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Judge won’t throw out Forest Hills lawsuit challenging ban of race, identity discussions



Judge won't throw out Forest Hills lawsuit challenging ban of race, identity discussions

A lawsuit that seeks to stop the Forest Hills School District from enforcing a resolution banning discussion of issues like race and identity can proceed despite the district’s attempt to dismiss it, a judge ruled Thursday. The next court date has yet to be set.

The order from U.S. District Court for the Southern District of Ohio Judge Michael Barrett is a win for community members who say the resolution is infringing upon their First Amendment rights. It is not supposed to be enforced during litigation.

Nicole Lundrigan, one of the lawyers representing parents and students in the case, said the judge’s decision “confirms the harm suffered by our clients and the rest of our school community as a result of this resolution.”

The school board wrote it “intends to defend the Resolution vigorously” following Barrett’s decision, “and looks forward to the opportunity to present its case to the court.”

Board member Leslie Rasmussen said the board’s statement doesn’t represent her and suggested rescinding the resolution.

More:State Rep. Rachel Baker says Forest Hills board won’t meet with her since she’s a Democrat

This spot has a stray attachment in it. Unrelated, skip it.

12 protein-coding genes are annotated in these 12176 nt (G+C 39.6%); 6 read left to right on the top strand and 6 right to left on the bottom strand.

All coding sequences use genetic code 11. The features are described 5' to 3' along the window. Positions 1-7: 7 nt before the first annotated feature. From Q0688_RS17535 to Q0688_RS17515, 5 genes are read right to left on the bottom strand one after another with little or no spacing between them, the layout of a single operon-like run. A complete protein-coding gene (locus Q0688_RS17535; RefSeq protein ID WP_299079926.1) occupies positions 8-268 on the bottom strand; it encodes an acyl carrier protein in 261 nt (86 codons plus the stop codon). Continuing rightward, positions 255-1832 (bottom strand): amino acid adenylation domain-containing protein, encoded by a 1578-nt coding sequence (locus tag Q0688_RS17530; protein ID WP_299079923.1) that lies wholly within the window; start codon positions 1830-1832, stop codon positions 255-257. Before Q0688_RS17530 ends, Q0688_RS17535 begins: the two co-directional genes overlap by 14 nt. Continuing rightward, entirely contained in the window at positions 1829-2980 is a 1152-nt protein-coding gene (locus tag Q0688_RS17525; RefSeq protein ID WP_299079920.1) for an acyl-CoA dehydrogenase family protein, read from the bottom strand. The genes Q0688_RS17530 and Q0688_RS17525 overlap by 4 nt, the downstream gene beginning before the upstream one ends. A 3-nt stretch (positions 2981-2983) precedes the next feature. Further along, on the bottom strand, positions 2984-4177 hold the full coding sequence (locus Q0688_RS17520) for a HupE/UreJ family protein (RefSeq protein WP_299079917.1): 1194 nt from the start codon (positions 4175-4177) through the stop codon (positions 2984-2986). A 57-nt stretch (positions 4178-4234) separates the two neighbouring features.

The school board passed what they called the “culture of kindness” resolution in June 2022. Members of the community sued the district over the resolution days later, saying it targets students of color and LGBTQ+ students, and makes them feel unwelcome and alienated.

Rather than promoting kindness, the lawsuit says, the board’s resolution “promotes hatred, racism and discrimination” and “robs students of information, ideas, and instructional approaches” that courts have previously deemed essential to the “preservation of this country’s democracy.”

“By prohibiting education, curriculum, and training regarding ‘anti-racism,’ the resolution instead promotes racism by its very definition,” the lawsuit reads.

Barrett also went against the school board’s claim that the resolution is a “vision statement” rather than a policy. He wrote that argument “defies logic and the basic conventions of the English language,” since the resolution uses words that can only be interpreted as mandatory.

Forest Hills serves more than 7,000 students in Anderson Township, an eastern suburb of Cincinnati. About 85% of the district’s students are white, according to state data.

The cost of controversy:Here’s how much money local schools spent on legal fees last year

Read Judge Barrett’s order

Oct. 26 order in Forest Hills case

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